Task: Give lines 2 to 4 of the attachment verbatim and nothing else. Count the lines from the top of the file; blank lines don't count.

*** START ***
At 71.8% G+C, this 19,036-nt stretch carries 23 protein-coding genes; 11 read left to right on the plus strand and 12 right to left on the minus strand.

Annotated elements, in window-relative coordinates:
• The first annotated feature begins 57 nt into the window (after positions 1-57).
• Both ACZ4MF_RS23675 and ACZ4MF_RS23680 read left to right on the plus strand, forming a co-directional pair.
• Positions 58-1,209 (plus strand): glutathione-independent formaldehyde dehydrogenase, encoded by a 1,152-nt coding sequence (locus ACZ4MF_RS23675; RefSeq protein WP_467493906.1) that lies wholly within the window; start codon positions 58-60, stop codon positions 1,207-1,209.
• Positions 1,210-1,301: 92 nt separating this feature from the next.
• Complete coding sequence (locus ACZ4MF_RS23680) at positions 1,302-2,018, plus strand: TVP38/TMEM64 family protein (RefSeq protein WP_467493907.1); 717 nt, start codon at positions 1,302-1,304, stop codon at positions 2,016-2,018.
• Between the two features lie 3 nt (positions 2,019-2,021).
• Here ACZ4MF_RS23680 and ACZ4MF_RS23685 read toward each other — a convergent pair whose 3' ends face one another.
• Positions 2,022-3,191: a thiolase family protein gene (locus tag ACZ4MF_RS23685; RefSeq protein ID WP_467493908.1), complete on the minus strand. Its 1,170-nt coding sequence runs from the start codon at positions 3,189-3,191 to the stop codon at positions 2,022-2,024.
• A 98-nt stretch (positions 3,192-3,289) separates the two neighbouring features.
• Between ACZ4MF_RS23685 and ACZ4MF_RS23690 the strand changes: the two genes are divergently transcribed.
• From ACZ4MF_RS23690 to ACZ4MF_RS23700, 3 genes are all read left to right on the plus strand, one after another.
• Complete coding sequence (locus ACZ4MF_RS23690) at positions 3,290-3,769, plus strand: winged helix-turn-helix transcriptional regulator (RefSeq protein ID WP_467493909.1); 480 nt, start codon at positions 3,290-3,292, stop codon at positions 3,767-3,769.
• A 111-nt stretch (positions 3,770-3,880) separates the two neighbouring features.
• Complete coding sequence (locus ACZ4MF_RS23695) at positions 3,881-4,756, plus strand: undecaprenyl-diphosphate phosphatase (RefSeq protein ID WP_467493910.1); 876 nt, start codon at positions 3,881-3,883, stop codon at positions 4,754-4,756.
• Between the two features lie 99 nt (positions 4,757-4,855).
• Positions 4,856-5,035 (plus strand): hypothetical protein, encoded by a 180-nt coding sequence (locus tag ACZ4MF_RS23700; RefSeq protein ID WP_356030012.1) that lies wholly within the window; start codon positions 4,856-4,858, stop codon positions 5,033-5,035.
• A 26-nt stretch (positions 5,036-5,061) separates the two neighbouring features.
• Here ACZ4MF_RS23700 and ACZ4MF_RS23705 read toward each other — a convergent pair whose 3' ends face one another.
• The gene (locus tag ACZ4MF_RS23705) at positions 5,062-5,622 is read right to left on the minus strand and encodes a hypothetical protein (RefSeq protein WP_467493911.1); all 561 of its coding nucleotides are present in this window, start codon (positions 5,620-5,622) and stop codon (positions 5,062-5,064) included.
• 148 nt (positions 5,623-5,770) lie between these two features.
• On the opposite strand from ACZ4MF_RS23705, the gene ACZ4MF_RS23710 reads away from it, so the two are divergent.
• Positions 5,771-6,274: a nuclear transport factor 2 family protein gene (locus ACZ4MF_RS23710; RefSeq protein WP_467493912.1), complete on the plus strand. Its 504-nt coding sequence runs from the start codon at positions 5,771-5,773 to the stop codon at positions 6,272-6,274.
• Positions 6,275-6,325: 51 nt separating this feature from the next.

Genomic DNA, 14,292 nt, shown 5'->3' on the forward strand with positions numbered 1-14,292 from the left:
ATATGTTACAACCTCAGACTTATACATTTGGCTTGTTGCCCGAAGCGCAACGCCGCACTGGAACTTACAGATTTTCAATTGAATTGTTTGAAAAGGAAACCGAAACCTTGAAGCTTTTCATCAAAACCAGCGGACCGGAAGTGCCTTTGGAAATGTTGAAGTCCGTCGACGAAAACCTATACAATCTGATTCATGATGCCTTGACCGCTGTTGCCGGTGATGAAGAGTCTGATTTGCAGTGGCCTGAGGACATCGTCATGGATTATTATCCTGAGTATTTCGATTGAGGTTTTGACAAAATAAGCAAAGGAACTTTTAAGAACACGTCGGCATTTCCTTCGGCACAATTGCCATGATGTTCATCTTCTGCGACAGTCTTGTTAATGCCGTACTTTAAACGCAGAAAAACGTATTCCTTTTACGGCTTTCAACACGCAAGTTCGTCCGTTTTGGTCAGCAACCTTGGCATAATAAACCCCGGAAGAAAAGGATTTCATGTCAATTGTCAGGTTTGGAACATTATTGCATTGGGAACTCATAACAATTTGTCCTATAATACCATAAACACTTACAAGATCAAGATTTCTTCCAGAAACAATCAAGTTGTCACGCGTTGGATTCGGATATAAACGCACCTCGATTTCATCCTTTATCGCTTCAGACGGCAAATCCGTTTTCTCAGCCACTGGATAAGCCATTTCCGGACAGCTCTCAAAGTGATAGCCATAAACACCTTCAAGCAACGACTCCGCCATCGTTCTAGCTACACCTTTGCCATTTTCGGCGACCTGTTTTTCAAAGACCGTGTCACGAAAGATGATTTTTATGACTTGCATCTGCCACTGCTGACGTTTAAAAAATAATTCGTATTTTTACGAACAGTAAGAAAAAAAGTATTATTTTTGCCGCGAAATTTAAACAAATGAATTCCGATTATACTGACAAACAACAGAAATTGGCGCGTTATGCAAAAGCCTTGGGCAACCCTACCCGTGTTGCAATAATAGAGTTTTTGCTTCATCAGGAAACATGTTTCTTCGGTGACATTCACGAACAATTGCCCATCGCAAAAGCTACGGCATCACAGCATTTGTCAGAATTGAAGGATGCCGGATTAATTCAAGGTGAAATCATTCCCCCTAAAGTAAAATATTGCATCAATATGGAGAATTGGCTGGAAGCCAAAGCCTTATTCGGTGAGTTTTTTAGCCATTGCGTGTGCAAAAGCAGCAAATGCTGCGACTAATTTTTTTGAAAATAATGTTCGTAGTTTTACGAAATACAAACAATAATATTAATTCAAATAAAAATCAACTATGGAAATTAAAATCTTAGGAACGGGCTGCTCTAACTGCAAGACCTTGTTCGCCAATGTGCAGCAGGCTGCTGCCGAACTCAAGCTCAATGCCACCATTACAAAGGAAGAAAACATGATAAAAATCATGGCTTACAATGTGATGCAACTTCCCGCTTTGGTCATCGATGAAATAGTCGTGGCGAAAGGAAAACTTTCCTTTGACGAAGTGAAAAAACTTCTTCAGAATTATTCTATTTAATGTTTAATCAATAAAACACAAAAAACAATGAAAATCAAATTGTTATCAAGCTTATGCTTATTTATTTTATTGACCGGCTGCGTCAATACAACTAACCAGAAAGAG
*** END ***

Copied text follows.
Annotated elements, in window-relative coordinates:
• The first annotated feature begins 57 nt into the window (after positions 1-57).
• Both ACZ4MF_RS23675 and ACZ4MF_RS23680 read left to right on the plus strand, forming a co-directional pair.